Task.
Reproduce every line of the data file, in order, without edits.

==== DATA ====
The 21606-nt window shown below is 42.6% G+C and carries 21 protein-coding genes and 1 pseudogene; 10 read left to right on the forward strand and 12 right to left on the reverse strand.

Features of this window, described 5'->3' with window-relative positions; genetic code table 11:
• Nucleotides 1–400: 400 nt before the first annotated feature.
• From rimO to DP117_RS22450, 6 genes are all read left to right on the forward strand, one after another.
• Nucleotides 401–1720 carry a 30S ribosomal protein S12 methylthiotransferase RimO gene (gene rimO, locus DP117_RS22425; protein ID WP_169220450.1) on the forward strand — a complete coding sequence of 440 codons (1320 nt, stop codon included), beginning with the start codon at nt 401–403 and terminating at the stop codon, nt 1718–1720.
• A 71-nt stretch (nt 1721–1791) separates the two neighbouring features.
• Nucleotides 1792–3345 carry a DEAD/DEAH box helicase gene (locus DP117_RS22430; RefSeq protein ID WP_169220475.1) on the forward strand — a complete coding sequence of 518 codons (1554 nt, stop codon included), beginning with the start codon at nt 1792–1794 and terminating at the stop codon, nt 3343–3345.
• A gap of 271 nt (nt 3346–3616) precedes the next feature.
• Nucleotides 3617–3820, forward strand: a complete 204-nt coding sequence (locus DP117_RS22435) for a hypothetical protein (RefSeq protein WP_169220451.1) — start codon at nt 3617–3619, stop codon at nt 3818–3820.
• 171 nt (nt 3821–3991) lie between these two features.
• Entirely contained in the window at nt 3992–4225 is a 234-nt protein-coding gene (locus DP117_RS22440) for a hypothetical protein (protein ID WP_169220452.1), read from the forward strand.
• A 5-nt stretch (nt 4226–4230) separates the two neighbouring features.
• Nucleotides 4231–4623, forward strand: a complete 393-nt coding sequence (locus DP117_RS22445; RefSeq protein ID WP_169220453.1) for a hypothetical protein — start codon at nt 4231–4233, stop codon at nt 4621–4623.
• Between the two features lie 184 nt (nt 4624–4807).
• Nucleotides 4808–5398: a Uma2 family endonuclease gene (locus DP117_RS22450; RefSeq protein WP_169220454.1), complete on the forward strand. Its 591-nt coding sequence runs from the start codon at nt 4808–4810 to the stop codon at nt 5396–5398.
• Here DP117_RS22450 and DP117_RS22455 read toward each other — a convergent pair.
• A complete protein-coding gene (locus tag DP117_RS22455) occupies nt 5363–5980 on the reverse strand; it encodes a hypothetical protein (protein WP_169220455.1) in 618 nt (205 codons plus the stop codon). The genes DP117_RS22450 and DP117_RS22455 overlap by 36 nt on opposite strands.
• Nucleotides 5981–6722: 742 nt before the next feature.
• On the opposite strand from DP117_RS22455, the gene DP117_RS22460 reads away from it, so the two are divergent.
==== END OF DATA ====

The 21606-nt window shown below is 42.6% G+C and carries 21 protein-coding genes and 1 pseudogene; 10 read left to right on the forward strand and 12 right to left on the reverse strand.

Features of this window, described 5'->3' with window-relative positions; genetic code table 11:
• Nucleotides 1–400: 400 nt before the first annotated feature.
• From rimO to DP117_RS22450, 6 genes are all read left to right on the forward strand, one after another.
• Nucleotides 401–1720 carry a 30S ribosomal protein S12 methylthiotransferase RimO gene (gene rimO, locus DP117_RS22425; protein ID WP_169220450.1) on the forward strand — a complete coding sequence of 440 codons (1320 nt, stop codon included), beginning with the start codon at nt 401–403 and terminating at the stop codon, nt 1718–1720.
• A 71-nt stretch (nt 1721–1791) separates the two neighbouring features.
• Nucleotides 1792–3345 carry a DEAD/DEAH box helicase gene (locus DP117_RS22430; RefSeq protein ID WP_169220475.1) on the forward strand — a complete coding sequence of 518 codons (1554 nt, stop codon included), beginning with the start codon at nt 1792–1794 and terminating at the stop codon, nt 3343–3345.
• A gap of 271 nt (nt 3346–3616) precedes the next feature.
• Nucleotides 3617–3820, forward strand: a complete 204-nt coding sequence (locus DP117_RS22435) for a hypothetical protein (RefSeq protein WP_169220451.1) — start codon at nt 3617–3619, stop codon at nt 3818–3820.
• 171 nt (nt 3821–3991) lie between these two features.
• Entirely contained in the window at nt 3992–4225 is a 234-nt protein-coding gene (locus DP117_RS22440) for a hypothetical protein (protein ID WP_169220452.1), read from the forward strand.
• A 5-nt stretch (nt 4226–4230) separates the two neighbouring features.
• Nucleotides 4231–4623, forward strand: a complete 393-nt coding sequence (locus DP117_RS22445; RefSeq protein ID WP_169220453.1) for a hypothetical protein — start codon at nt 4231–4233, stop codon at nt 4621–4623.
• Between the two features lie 184 nt (nt 4624–4807).
• Nucleotides 4808–5398: a Uma2 family endonuclease gene (locus DP117_RS22450; RefSeq protein WP_169220454.1), complete on the forward strand. Its 591-nt coding sequence runs from the start codon at nt 4808–4810 to the stop codon at nt 5396–5398.
• Here DP117_RS22450 and DP117_RS22455 read toward each other — a convergent pair.
• A complete protein-coding gene (locus tag DP117_RS22455) occupies nt 5363–5980 on the reverse strand; it encodes a hypothetical protein (protein WP_169220455.1) in 618 nt (205 codons plus the stop codon). The genes DP117_RS22450 and DP117_RS22455 overlap by 36 nt on opposite strands.
• Nucleotides 5981–6722: 742 nt before the next feature.
• On the opposite strand from DP117_RS22455, the gene DP117_RS22460 reads away from it, so the two are divergent.